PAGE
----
OTTAWA, May 19, 2016 /CNW/ - The Federation of Medical Regulatory Authorities of Canada (FMRAC) believes that neither Bill C-14 nor the recommendations tabled on Tuesday by the Senate Standing Committee on Legal and Constitutional Affairs provide adequate clarity on patient eligibility for medical assistance in dying (MAID).
FMRAC's concerns focus on barriers to patient access to MAID, lack of patient autonomy and a lack of clarity on a number of key components in Bill C-14. For example, Bill C-14 only allows for medical aid in dying for patients whose "natural death has become reasonably foreseeable".
"This is legal language that is far too vague for physicians," said Dr. Gus Grant, President of FMRAC. "If it remains, physicians will be unable to confidently determine eligibility for some suffering patients."
Furthermore, Bill C-14 fails to provide specific language with respect to consent and eligibility for the suffering patient with declining competence. The Bill makes it clear that only competent patients may be entitled to medical assistance in dying. This means that those whose competence is declining will have to receive medical aid in dying before becoming incompetent.
Also, while physicians cannot be compelled to deliver MAID, FMRAC submits that a physician's freedom of conscience cannot interfere with, impede or delay patient access to care, including MAID. FMRAC endorses the principle set out in the Canadian Medical Association's Code of Ethics that the primary duty of physicians is "to consider first the well-being of their patients." Managing physicians' moral objections must not impose a burden on patients.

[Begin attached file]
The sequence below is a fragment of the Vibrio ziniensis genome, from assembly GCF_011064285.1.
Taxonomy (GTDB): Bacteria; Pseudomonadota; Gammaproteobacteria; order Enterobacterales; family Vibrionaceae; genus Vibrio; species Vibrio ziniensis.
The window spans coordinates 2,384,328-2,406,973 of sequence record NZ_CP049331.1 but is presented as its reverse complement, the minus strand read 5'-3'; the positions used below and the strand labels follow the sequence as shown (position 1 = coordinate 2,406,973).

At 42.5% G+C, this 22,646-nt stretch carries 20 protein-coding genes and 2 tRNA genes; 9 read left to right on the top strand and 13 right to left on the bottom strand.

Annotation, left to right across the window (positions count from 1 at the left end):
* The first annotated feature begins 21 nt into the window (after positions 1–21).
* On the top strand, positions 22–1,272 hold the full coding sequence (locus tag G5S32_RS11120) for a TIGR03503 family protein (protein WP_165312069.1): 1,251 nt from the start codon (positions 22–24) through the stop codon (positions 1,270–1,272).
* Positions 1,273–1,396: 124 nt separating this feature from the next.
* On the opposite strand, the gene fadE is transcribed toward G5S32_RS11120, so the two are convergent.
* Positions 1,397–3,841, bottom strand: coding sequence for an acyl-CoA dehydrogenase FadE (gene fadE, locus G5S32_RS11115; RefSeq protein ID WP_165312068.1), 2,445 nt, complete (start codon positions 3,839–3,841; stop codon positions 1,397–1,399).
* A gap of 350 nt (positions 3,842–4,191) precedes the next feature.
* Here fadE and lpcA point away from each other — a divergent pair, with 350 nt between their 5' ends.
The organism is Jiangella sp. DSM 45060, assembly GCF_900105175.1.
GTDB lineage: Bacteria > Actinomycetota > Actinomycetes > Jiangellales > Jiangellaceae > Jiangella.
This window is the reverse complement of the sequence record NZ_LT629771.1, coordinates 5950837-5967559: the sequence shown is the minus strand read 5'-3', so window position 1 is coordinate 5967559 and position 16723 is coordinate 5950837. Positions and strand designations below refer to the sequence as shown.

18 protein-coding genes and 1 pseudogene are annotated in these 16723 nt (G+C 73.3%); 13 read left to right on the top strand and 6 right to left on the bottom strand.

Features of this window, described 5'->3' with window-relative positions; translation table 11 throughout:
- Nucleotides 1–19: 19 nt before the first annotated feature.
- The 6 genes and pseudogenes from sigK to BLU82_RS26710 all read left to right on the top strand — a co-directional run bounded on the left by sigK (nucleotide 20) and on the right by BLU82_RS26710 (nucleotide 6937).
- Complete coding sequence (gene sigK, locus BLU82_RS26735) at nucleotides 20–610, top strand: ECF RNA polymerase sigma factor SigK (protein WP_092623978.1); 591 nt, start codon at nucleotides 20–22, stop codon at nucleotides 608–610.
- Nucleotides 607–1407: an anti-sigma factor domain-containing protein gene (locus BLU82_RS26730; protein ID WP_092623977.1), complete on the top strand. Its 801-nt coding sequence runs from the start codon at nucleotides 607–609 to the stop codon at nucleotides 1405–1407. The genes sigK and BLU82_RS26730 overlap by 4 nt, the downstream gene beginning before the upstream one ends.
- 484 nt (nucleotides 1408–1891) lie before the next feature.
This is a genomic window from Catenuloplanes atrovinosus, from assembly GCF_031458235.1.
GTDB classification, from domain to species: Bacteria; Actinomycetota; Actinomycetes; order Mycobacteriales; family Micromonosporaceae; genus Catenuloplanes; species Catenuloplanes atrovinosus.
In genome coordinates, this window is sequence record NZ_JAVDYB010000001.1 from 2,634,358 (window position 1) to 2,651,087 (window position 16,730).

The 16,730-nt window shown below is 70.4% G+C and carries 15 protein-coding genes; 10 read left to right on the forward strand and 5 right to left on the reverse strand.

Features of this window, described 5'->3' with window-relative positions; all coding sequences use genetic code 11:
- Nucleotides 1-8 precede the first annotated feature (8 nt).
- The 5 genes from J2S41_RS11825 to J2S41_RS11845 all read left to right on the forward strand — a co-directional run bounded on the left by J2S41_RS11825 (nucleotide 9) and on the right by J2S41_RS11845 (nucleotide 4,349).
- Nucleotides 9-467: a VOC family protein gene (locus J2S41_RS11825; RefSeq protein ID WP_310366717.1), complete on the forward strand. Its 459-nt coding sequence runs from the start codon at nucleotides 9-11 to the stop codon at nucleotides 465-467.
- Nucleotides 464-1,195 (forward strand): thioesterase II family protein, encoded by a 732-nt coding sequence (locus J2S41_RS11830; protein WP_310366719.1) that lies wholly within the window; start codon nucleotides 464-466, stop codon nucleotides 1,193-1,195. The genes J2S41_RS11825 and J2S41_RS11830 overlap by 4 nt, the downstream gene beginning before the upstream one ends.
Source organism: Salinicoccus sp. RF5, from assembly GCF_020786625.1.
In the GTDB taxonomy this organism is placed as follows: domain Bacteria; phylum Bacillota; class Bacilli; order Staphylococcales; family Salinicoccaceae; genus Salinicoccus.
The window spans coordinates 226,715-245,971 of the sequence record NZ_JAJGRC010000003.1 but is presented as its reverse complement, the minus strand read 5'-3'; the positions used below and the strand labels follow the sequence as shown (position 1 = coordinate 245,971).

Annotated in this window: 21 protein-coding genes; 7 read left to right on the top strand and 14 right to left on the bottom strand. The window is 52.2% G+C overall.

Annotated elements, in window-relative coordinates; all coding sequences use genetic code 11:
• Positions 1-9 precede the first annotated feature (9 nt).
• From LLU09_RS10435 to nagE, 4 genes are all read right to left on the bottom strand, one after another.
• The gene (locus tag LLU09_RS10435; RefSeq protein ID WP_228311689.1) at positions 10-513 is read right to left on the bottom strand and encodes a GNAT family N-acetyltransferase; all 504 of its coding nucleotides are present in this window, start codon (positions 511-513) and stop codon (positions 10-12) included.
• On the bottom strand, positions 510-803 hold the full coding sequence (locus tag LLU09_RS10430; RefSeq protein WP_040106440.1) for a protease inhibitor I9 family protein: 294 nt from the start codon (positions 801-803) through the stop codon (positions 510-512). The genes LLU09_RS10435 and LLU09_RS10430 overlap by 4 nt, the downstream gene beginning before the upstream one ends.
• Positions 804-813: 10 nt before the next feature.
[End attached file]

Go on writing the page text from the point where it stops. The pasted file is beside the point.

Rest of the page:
FMRAC urges the Federal Government to take the necessary time to get appropriate legislation in place. In the meantime, the Supreme Court of Canada decision in Carter has provided direction to FMRAC's members in guiding the medical profession. FMRAC supports a consistent approach to medical assistance in dying across the country and will continue to work with governments at the federal and respective provincial/territorial levels to achieve it.
FMRAC is the national organization that represents Canada's 13 provincial and territorial medical regulatory authorities. FMRAC's members regulate the practice of medicine on behalf of the public interest. Neither FMRAC nor its members are advocacy organizations for physicians.
SOURCE Federation of Medical Regulatory Authorities of Canada
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For further information: Ms. Fleur-Ange Lefebvre, Executive Director and CEO, Federation of Medical Regulatory Authorities of Canada, www.fmrac.ca; Email: [email protected], Office: 1 613 738-0372 x2602, Mobile: 1 613 796-0372